Teaching Philosophy

I believe Yogic, Taoist and Moving Arts should be accessible to all people. I seek to empower people of all ages and backgrounds with my life experiences and work as an instructor. I believe that my teaching is versatile, as I apply my background not only as an instructor but also as an arts educator and performance artist to this work. My experiences as an instructor have ranged from working in Yoga/Martial Arts Studios, Health/Community Centers, Women’s Shelters, the Philadelphia Schools and Anti-violence/Empowerment programs for at risk youth, in addition to being on Tour individually or with troupes as a performance artist.


I work to inspire all my students to honor their limitations, while challenging them at the appropriate level to be in the present moments of their practice. When appropriate I apply a hands-on approach, offering soothing adjustments for alignment. While I am teaching, I believe that I am always going to be learning from my students and life, as it unfolds. I do not believe that because I have teaching certifications or the ability to facilitate teacher training certification programs that my learning is over, so I keep training with insightful teachers so that I may continue to develop the ability to inspire students.


I draw on my training in the Taoist Arts of Qi-gong, T’ai Chi Chuan, Kung-fu, Pa-kua Chang & Vinyasa Power Yoga in combination with my studies in theater arts, spoken word/ lyrical poetry and dance to inform my work as a practitioner and instructor. “I have no desire to be anyone’s “guru” but rather to act as a guide on the way to the “guru” that already exists within each and everyone of you…”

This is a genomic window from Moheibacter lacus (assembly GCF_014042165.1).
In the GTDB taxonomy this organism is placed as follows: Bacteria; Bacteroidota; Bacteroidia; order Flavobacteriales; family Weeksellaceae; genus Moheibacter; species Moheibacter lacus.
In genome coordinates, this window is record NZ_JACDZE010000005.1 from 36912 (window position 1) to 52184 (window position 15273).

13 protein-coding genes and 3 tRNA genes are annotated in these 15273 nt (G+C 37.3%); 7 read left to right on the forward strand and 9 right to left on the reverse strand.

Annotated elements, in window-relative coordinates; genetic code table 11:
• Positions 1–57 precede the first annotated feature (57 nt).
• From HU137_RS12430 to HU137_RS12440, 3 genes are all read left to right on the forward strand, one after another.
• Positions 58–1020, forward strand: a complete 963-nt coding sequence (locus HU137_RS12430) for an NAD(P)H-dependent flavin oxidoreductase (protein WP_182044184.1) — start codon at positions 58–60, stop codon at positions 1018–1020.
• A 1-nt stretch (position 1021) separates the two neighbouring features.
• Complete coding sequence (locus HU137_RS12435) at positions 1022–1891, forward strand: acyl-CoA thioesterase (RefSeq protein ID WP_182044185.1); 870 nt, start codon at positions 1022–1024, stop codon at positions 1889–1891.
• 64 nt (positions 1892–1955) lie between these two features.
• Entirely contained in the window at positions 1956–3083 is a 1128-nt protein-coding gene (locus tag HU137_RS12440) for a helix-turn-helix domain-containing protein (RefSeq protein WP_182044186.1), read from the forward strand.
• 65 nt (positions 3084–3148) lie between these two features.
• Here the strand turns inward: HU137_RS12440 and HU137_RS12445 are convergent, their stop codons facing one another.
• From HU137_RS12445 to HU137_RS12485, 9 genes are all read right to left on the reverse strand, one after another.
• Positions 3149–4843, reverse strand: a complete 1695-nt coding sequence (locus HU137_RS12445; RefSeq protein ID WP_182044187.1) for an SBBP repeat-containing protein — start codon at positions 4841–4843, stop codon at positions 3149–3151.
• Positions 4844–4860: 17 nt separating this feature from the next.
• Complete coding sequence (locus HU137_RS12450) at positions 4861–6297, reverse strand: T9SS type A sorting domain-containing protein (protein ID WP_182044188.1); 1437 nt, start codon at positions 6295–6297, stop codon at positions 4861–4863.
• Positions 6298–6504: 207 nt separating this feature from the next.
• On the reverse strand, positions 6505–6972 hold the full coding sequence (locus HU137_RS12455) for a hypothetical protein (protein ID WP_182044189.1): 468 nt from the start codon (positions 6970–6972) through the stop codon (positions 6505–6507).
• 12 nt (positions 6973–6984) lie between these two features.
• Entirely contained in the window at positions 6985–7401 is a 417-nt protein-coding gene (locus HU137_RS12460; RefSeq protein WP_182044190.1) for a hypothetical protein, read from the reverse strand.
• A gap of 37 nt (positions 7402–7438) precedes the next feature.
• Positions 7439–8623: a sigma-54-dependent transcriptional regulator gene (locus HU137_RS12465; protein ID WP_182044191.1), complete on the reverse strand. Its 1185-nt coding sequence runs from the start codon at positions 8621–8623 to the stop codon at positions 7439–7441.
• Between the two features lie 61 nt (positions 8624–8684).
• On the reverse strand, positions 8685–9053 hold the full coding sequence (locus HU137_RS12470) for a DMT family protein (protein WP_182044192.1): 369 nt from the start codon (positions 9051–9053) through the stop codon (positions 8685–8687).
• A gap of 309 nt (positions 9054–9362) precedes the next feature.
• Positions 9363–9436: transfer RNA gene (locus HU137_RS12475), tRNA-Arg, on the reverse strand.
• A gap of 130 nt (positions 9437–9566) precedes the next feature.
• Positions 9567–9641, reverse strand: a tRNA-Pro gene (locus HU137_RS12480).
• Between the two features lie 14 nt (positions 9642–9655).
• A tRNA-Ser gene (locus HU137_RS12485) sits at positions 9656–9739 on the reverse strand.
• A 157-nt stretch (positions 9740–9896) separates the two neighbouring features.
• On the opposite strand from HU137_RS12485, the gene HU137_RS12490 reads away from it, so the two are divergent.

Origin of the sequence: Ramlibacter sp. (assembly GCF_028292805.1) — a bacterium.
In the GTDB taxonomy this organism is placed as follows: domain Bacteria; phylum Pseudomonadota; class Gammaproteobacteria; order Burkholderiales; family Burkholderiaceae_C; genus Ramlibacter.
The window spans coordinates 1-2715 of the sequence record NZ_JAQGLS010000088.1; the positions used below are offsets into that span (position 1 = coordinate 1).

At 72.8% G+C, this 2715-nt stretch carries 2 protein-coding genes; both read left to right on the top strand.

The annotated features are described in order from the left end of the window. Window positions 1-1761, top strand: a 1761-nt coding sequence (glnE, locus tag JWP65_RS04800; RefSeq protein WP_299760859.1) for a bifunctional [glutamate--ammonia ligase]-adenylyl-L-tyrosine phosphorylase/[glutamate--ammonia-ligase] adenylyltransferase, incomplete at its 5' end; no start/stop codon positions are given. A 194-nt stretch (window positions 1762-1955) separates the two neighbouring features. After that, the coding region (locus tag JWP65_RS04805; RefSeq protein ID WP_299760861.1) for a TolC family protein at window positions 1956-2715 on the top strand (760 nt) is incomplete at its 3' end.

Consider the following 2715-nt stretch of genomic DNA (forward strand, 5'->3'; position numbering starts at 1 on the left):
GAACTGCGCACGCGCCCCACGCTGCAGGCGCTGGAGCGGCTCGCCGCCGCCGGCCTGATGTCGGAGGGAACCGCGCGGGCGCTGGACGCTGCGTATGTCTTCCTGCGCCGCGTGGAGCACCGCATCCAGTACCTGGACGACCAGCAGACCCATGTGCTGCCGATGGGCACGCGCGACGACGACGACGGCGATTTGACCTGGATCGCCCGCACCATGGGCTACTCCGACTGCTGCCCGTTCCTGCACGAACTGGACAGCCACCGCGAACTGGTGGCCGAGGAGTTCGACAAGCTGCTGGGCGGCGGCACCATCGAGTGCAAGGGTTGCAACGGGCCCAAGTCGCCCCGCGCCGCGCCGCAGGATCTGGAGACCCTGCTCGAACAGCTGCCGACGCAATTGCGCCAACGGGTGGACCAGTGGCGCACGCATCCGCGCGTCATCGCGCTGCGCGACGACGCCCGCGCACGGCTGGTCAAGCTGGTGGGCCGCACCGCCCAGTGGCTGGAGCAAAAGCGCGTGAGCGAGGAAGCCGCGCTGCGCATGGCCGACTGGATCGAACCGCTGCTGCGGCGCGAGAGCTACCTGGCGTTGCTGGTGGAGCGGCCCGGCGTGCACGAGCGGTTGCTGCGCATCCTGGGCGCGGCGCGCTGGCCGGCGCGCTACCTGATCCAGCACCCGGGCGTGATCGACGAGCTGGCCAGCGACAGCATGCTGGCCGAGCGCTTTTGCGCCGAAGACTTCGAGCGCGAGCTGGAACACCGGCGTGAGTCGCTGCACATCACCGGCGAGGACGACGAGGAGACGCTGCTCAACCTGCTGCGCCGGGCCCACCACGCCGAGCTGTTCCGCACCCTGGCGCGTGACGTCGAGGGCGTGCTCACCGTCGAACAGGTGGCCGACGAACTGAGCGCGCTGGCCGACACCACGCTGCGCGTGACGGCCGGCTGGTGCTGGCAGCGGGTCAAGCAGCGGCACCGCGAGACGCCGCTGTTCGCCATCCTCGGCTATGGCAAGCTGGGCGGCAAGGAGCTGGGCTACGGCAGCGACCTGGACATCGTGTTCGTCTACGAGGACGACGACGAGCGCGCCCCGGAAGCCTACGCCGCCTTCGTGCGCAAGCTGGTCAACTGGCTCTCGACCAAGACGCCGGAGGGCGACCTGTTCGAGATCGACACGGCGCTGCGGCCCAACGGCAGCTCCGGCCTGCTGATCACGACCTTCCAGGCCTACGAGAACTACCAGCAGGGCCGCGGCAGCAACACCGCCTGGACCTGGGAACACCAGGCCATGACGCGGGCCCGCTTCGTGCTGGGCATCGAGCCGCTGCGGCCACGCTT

I feel deeply connected to nature and part of my personal practice is to protect it whenever possible with what ever tools I have. Something that’s important to me in my Yoga practice is that i buy and use products that are friendly to the preciousness of the environment (ex. my last 3 yoga mats have been Eco Friendly). In the larger scope of the big business that yoga has become there are many companies trying to “green wash” and “cash in” on the “yoga” practice but many are not adhering to ethical factory standards or sustainable resources. If asked about the products I use, I try to let my students know (in the least preachy way possible) the companies I trust, so that if they choose they can make more informed decisions about items one might purchase for use in the practice.



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